Coastal Sciences, Gulf Coast Research Laboratory
Ocean Science and Engineering
Sharks and rays are popular species used in wildlife ecotourism and aquariums to educate the public on the behavior, ecology and conservation challenges of elasmobranchs. To understand long-term physiological health and welfare under varying social and husbandry conditions, we developed and validated an enzyme immunoassay (EIA) to measure stress/ionoregulatory hormones in managed and semi-free range southern rays (Hypanus americanus). Banked serum and interrenal samples from 27 female rays managed at Disney’s The Seas with Nemo and Friends® and Castaway Cay were used to evaluate measurement of 1α-hydroxycorticosterone (1αOHB) relative to corticosterone (B). Although commercial EIAs are available for B, those tested exhibit only low relative cross-reactivity to 1αOHB (3-5%). To improve measurement of 1αOHB, we developed a monoclonal antibody using a synthesized 1αOHB-derivative for evaluation using high-performance liquid chromatography (HPLC) and EIA. Relative displacements of cross-reactant compounds showed that the antibody had good sensitivity for the target antigen 1αOHB, and low sensitivity to related steroids (desoxycorticosterone and B), but greater sensitivity to 11-dehydrocorticosterone. Tests of competitive vs. noncompetitive EIA formats, reagent titration, and incubation times of the antibody and conjugate were used to optimize sensitivity, repeatability and precision of measured 1αOHB in standards and samples (4 ng/ml, 90% binding). Tests of sample pre-treatment (pH adjustment) and extraction with varying solvent polarity were used to optimize measurement of 1αOHB in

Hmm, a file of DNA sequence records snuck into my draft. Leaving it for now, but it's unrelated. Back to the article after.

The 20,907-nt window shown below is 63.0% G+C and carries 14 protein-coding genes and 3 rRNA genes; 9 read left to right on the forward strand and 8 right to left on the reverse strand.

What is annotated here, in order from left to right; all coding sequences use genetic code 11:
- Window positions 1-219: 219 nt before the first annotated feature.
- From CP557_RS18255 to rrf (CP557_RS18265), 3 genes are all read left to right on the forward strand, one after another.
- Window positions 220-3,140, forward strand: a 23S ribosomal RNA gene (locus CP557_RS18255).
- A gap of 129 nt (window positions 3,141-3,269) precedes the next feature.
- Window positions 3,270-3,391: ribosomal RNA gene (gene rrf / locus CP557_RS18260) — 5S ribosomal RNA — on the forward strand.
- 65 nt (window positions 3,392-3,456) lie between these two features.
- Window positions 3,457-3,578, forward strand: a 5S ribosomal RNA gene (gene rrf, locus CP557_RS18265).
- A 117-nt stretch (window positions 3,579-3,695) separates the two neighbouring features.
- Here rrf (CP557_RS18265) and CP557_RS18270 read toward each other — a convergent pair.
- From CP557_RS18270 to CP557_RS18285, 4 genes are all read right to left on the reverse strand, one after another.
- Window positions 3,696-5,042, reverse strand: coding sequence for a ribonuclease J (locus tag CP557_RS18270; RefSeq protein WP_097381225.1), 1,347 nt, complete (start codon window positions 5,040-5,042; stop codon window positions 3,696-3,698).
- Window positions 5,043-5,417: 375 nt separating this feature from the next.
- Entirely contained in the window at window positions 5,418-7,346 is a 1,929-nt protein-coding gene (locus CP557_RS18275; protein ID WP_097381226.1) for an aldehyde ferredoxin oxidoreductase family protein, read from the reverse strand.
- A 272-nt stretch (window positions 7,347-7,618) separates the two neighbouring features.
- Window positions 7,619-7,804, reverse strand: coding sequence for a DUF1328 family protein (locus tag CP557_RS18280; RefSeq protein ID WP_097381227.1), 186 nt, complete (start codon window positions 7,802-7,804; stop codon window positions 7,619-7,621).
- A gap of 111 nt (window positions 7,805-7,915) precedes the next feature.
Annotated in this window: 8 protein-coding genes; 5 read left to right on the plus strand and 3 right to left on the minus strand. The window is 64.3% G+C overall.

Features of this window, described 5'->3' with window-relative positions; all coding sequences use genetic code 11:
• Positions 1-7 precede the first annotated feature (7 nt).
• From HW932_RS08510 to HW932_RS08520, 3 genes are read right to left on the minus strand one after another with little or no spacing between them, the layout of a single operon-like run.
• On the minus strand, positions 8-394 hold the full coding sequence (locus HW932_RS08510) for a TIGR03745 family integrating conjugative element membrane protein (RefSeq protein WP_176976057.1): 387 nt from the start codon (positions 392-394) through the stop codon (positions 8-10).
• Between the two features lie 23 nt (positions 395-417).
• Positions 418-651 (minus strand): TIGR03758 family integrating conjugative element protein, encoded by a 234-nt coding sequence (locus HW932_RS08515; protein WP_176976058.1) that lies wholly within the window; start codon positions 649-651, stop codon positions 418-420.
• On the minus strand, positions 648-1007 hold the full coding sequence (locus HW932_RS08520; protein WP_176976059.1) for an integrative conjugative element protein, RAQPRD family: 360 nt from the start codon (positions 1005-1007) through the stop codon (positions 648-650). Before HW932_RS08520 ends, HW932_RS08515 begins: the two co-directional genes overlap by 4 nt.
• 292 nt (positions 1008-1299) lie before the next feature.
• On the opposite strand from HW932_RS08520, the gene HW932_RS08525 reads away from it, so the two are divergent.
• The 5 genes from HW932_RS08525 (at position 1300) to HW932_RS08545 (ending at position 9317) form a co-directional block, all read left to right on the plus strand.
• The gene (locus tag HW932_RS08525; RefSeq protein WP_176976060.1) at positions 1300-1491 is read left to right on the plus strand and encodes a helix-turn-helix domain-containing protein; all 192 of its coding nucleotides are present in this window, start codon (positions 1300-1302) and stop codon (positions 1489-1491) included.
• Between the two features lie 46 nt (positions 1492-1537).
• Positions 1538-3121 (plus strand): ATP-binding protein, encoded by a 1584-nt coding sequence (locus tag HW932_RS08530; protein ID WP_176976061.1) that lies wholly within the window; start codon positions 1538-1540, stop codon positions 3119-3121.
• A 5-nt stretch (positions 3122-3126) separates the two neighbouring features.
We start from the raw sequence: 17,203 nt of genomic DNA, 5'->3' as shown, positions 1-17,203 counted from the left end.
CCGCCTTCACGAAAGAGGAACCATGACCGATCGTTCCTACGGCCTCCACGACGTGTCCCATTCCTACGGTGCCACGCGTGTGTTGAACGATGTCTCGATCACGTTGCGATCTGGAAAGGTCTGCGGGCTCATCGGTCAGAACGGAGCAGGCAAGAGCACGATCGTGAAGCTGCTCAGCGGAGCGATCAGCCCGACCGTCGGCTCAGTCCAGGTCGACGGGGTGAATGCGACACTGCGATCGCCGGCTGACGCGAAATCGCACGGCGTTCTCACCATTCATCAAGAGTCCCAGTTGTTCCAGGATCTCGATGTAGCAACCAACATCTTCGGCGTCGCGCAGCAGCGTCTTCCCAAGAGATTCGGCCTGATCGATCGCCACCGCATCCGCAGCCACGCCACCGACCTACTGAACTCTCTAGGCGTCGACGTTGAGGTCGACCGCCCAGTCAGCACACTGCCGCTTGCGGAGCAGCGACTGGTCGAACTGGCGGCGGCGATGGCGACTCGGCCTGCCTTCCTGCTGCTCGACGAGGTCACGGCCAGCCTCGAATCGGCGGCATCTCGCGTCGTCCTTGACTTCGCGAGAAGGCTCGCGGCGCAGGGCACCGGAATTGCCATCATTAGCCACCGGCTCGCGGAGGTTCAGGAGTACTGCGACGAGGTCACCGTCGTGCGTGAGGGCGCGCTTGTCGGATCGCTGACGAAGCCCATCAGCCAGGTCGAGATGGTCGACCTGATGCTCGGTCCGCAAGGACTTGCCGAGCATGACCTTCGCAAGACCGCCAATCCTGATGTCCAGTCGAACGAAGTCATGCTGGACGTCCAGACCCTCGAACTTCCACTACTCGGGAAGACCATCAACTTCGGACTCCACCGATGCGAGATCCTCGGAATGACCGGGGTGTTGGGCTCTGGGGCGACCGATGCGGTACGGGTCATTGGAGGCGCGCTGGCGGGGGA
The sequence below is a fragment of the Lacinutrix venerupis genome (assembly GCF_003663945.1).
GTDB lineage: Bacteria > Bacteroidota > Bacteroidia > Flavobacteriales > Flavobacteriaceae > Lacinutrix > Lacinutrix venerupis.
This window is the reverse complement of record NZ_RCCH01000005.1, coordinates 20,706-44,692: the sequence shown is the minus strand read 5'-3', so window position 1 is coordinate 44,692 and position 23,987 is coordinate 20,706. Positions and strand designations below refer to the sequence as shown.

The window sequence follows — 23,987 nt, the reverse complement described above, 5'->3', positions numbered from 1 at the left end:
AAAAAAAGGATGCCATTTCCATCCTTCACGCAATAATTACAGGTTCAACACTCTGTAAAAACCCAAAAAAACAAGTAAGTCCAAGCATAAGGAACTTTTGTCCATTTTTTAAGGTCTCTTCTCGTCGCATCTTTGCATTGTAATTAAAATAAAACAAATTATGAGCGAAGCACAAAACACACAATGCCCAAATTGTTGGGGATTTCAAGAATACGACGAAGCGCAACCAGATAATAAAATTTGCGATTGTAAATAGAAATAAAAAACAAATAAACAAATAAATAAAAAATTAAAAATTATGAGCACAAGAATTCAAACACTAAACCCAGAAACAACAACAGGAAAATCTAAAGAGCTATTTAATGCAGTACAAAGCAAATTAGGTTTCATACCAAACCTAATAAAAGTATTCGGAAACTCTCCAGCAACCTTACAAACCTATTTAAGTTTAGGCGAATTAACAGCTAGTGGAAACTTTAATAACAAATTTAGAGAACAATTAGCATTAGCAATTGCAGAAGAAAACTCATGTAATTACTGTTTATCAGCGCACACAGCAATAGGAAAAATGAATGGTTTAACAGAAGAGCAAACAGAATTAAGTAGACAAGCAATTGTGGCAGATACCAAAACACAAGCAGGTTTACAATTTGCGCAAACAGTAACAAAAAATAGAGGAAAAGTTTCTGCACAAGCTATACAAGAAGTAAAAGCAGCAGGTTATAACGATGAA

General and Comparative Endocrinology
Wheaton, C. J.,
Mylniczenko, N. D.,
Rimoldi, J. M.,
Gadepalli, R. S.,
O'Hara, B. R.,
Evans, A. N.
(2018). Challenges, Pitfalls and Surprises: Development and Validation of a Monoclonal Antibody for Enzyme Immunoassay of the Steroid 1α-Hydroxycorticosterone In Elasmobranch Species. General and Comparative Endocrinology, 265, 83-89.
Available at: https://aquila.usm.edu/fac_pubs/16621